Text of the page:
Okay. There’s no point beating around the bush here. I really don’t like Portugal. The Man. I hate the pretentious period in their name, which would be a stupid name without the superfluous punctuation. I hate their stupid, redundant album title, The Satanic Satanist. And I hate the fact that words like “lovers” and “golden” appear roughly 90,000 times in the space of 11 songs. I don’t really have anything nice to say about The Satanic Satanist and I know you’re inclined to suggest that I say nothing at all because of that. But that cliche imperative could use a 21st century update and that is this: if you don’t have anything nice to say, post it on the internet.
I don’t honestly even remember how I got this album. I read that Stupid. The Band Name was from Portland (which is only partly true – they’re originally from Wasilla, Alaska, a place from whence, thankfully, no other unbearably stupid people have emerged) and I think that prompted me to check them out. I have a great deal of pride in the music that my old hometown is cranking out these days (and no small amount of pride in the fact that my beloved Oregon Ducks just handed the USC Trojans the worst ass whoopin’ of Pete Carroll’s tenure there. I don’t want to rub USC’s noses in it too hard, though – they’ve given Oregon so much already. Like 613 yards of offense. 386 of which came from our tiny, spry quarterback) and so I’m usually willing to check out a Portland band. But Portugal. The Pretentious is giving me reason to revise this strategy.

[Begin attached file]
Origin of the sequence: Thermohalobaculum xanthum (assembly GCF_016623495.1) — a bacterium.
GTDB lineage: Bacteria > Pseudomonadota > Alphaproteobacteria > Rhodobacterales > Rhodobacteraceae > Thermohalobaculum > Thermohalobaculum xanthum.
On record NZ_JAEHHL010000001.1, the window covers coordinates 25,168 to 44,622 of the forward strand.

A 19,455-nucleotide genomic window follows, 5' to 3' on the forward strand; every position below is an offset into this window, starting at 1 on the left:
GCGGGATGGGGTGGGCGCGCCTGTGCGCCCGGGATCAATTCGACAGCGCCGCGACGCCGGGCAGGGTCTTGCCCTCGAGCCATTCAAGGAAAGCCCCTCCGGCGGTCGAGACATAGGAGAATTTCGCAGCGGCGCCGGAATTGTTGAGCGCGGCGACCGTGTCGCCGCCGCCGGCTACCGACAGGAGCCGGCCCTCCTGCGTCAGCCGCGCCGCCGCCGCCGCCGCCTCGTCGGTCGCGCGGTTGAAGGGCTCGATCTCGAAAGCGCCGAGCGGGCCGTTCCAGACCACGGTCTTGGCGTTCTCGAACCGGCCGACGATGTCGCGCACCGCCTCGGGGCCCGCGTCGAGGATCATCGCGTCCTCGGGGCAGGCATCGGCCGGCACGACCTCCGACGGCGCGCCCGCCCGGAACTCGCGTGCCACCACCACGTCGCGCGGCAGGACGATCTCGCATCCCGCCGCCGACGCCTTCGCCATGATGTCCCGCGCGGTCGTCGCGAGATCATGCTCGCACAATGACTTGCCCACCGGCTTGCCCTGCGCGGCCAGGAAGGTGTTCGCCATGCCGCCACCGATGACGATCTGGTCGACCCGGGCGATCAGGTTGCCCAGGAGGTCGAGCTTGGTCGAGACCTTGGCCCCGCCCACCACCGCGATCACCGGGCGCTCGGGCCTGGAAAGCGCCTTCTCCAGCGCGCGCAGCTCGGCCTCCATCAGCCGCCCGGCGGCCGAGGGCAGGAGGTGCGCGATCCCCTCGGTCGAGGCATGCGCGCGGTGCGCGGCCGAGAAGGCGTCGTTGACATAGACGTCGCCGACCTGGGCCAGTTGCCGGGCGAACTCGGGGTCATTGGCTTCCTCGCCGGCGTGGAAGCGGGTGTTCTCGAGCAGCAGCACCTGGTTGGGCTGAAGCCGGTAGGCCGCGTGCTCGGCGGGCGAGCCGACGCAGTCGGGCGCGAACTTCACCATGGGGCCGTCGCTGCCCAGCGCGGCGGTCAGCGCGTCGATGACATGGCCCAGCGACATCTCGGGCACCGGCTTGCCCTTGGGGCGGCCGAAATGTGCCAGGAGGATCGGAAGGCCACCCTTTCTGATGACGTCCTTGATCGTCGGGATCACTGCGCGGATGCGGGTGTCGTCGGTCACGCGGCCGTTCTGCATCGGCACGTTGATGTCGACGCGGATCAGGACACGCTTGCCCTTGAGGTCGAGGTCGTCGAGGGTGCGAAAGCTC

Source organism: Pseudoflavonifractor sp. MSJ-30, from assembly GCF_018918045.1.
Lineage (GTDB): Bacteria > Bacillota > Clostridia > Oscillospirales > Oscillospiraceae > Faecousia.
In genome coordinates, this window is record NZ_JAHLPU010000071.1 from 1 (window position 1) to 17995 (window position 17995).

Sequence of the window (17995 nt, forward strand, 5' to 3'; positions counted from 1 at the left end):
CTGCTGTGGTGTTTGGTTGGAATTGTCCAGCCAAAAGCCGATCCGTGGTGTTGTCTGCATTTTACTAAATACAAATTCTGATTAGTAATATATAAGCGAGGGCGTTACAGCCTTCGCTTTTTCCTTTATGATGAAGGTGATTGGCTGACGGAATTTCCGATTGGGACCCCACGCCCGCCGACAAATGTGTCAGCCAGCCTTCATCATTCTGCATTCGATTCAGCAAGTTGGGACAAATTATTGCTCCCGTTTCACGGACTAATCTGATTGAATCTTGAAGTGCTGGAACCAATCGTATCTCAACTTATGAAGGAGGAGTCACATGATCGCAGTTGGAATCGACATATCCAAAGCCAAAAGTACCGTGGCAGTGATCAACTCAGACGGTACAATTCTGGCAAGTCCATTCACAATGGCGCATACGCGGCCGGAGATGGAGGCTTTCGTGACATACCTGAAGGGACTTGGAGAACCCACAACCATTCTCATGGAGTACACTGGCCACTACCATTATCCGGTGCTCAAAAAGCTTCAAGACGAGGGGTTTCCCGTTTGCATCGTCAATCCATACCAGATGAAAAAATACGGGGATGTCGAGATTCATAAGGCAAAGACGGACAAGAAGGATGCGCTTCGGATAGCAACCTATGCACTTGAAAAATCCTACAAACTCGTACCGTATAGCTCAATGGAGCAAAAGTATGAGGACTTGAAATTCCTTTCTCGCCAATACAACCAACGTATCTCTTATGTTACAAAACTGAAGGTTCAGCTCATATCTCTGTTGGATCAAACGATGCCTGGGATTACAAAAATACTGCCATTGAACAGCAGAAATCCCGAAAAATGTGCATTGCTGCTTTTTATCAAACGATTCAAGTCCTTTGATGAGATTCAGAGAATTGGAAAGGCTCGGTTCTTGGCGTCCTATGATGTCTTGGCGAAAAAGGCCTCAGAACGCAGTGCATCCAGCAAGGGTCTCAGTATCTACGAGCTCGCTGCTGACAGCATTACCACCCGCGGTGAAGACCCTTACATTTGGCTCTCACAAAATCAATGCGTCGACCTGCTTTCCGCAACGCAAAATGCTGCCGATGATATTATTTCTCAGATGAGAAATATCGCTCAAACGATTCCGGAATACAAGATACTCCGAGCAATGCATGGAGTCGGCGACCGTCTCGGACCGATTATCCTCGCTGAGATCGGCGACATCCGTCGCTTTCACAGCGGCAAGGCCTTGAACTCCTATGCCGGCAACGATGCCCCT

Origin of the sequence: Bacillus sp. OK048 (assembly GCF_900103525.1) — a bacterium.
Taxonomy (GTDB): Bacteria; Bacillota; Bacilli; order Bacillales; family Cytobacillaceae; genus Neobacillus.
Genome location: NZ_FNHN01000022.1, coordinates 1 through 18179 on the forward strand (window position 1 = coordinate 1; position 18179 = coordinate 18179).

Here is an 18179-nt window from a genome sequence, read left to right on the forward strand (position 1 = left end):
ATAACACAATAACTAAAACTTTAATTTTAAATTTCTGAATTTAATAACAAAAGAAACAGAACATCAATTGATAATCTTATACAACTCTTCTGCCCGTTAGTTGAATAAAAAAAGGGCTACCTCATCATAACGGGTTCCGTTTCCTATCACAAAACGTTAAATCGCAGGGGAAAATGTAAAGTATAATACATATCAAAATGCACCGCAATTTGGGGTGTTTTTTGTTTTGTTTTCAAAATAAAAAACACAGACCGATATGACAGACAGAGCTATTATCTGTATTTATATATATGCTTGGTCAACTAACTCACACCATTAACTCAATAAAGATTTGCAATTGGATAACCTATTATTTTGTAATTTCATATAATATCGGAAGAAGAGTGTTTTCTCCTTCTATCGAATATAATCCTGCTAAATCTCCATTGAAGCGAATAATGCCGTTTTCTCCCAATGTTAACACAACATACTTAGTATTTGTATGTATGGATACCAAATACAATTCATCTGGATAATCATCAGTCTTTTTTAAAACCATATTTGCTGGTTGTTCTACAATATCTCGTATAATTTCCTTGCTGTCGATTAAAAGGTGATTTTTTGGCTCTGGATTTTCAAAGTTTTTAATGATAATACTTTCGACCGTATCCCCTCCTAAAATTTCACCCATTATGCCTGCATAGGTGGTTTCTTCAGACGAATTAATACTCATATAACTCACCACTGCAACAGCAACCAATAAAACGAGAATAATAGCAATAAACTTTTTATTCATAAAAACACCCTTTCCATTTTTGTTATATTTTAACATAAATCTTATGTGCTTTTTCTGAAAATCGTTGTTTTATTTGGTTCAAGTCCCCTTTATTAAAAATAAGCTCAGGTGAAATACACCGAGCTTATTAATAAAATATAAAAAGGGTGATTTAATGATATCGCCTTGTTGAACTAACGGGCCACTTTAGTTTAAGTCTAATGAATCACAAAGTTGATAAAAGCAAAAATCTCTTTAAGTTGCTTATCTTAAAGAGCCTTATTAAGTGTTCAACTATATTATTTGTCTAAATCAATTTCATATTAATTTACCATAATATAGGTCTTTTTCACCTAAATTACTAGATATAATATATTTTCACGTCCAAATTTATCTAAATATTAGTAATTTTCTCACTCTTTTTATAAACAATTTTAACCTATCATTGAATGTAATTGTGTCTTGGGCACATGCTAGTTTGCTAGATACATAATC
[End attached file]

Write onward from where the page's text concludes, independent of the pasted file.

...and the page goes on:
In many ways, The Redundant Album Title is a prototypical Album I’m Not Going to Like At All. Among its many offenses, it strives to revive the 1970s, or some TV dream of the 1970s, in much the same way Amazing Baby tried to do earlier this year (you’ll remember that I despised them as well). They come off as the kind of people who will futilely argue with me that the Bee Gees were fun and that “Stayin’ Alive” is “catchy.” I don’t care; fuck the Bee Gees. On top of that, Portugal Period The Man traffics in that annoying white-bread funk that was made more popular by Maroon 5. There are several reasons that this is a crime against music and possibly humanity. I’ll just list the first few that come to mind: 1) George Clinton 2) Curtis Mayfield 3) early Stevie wonder 4) As a rule, you should never do anything that Maroon 5 beat you to the punch on. Do you really want to be accused of riding those coattails?